The whiplash pace of corporate governance evolution is hitting the world’s largest corporations. A recent case in point: the decision by the McDonald’s board to dismiss the company’s president and CEO, Steve Easterbrook, after he was found to have violated company policy by engaging in a consensual relationship with an employee.
As any board director knows, changing CEOs is highly disruptive, so the speed with which the McDonald’s board acted was impressive—three weeks from complaint to dismissal. Considering that Easterbrook was executing the board-approved strategic plan, including re-franchising 90 per cent of McDonald’s stores, it might have been defensible for directors to look the other way under strict corporate governance orthodoxy. After all, he was doing what they had asked and maximizing shareholder value.
But the orthodoxy is changing quickly. The board dismissed Easterbrook because he violated a policy they deemed integral to the company’s culture. In other words, the board recognized that their oversight responsibilities extended to company culture as well. This is not surprising considering that culture and strategy are two sides of the same coin: if strategy is what you are going to accomplish, then culture is how you are going to accomplish it.
Beyond its integration with strategic execution, though, corporate culture is also the bedrock of corporate reputation. The calculation is simple: good corporate culture equals a greater likelihood of a good reputation in the market and with your stakeholders.
It doesn’t take much to figure out the inverse to that calculation.
“Cultures drive (or stall) strategic execution and a good board should know when long-term strategy is being undermined by toxic behaviour. And it should know what to do in those cases.”
This is why board oversight of corporate culture is increasingly becoming a central tenet of good corporate governance. Directors can and should set expectations around the type of culture they believe should be lived by all employees, including by a profitable CEO. Cultures drive (or stall) strategic execution and a good board should know when long-term strategy is being undermined by toxic behaviour. And it should know what to do in those cases.
In The Culture Imperative, the ICD’s recently released guidance to Canadian boards on the oversight of culture, we recognize that the governance of corporate culture is an evolution not all directors will be comfortable with or understand. The transition from well-understood and traditional fiduciary duty to a broader mandate that includes how people behave at work is daunting, but it is also necessary.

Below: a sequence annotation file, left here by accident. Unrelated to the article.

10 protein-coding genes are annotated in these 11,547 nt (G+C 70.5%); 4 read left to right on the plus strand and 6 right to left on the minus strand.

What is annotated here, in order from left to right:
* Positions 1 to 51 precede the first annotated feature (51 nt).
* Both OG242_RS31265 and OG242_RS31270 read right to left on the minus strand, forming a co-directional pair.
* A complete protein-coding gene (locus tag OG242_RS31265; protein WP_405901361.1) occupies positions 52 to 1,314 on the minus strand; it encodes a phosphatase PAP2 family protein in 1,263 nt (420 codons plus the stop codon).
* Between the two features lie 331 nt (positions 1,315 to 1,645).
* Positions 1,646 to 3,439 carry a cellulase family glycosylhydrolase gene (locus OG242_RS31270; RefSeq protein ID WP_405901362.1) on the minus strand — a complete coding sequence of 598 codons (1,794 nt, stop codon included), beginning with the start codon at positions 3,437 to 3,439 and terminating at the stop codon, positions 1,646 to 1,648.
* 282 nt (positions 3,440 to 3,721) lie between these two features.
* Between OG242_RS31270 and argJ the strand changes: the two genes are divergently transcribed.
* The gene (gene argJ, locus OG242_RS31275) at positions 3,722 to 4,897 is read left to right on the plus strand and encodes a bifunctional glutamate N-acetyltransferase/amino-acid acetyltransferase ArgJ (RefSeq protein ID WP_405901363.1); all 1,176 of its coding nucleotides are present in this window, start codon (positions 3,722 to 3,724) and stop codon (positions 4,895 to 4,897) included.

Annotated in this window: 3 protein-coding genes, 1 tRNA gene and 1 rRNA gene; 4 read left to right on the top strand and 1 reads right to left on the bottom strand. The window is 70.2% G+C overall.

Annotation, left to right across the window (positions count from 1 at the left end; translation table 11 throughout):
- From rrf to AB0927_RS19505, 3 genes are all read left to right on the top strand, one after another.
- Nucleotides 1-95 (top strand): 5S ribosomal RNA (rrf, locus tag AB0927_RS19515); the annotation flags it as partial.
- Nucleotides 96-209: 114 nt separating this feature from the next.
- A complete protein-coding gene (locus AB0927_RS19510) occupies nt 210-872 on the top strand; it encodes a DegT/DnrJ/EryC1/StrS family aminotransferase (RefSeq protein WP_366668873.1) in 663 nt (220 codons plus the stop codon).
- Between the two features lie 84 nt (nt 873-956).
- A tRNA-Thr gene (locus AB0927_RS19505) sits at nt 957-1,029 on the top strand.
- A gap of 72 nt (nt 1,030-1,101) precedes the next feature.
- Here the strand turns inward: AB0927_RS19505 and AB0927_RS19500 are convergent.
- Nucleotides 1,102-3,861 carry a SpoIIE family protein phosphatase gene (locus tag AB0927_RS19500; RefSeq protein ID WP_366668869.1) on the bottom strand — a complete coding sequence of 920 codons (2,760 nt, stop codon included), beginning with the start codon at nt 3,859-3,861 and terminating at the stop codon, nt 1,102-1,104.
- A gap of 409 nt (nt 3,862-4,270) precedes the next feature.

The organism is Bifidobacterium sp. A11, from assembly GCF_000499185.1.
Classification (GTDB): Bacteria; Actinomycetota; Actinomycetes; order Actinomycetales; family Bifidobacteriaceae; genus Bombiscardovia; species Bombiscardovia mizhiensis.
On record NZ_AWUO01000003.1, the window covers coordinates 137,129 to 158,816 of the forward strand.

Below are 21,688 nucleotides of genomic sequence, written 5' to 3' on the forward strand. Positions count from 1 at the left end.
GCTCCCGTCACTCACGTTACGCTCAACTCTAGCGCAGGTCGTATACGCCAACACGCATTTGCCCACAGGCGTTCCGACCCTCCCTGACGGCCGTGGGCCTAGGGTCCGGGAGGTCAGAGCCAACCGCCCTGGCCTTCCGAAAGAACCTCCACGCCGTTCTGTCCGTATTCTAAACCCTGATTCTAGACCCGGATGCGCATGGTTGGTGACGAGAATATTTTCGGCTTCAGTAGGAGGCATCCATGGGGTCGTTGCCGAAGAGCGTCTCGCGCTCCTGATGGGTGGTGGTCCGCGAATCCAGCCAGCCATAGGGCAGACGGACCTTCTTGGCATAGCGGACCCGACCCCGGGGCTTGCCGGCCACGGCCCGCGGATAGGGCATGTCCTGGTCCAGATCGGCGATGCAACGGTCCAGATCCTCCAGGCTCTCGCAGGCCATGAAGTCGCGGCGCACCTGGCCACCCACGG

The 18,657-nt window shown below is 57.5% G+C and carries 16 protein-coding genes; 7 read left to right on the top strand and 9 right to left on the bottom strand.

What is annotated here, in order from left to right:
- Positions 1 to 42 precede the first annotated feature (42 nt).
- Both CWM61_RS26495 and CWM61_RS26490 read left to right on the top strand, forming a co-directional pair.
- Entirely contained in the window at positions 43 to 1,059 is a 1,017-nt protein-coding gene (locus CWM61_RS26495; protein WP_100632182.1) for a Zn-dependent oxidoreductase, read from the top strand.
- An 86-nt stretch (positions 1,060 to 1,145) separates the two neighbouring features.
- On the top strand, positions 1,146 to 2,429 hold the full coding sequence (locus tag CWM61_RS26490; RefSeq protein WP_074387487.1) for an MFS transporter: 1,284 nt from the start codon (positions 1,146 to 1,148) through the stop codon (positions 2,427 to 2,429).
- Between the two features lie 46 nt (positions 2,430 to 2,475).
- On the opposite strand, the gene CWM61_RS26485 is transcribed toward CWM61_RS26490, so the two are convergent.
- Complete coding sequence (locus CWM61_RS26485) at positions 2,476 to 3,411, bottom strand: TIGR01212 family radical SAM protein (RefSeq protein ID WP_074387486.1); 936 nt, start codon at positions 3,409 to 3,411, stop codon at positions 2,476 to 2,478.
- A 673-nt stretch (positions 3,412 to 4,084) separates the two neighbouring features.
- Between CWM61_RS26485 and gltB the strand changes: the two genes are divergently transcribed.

The ICD’s guidance, shaped with input from some of Canada’s most experienced corporate directors, focuses on three specific areas where Canada’s boards need the most direction.
First, directors need to better understand the interdependence of culture and strategy. In the war for talent, younger and highly mobile workers want to be associated with organizations whose cultures reflect their personal values. An organization with a defined and transparent culture aligned to its strategy will face less resistance in fulfilling its objectives.
Second, boards need to better understand their organization’s current culture. To do so, directors should ask the same questions about culture across different levels of the organization—not just to senior management—and see if the answers they get are consistent. Importantly, boards should also understand how employees beyond management are compensated and incentivized in order to make sure the behaviours they want demonstrated align with the company’s strategy.
Finally, boards need consistent and fit-to-purpose ways of measuring their organization’s culture. Directors should have a clear line of sight to the culture metrics that senior management monitors (if any) and which ones are most meaningful. Boards can also monitor whistleblower hotlines and exit interview results, for example, and request a “culture dashboard” that includes absenteeism rates, turnover rates, net promotor scores, etc.
At McDonald’s, the board set the appropriate tone at the top in this instance. Not only did directors lay out clear expectations for employee behaviour—they also took strong action when an important policy was violated. The board’s response sent a clear message that the protection of the company’s culture was more important than one individual, even the CEO.
The McDonald’s board’s next—and even greater—test in the wake of Easterbrook’s firing will be to ensure that their desired culture can be reinforced across a retail network staffed by part-time workers. With increasing media scrutiny of the company, including allegations of sexual harassment within its franchises, this is no small task, but if the company intends to execute its long-term strategy, it is a challenge the board will have to meet.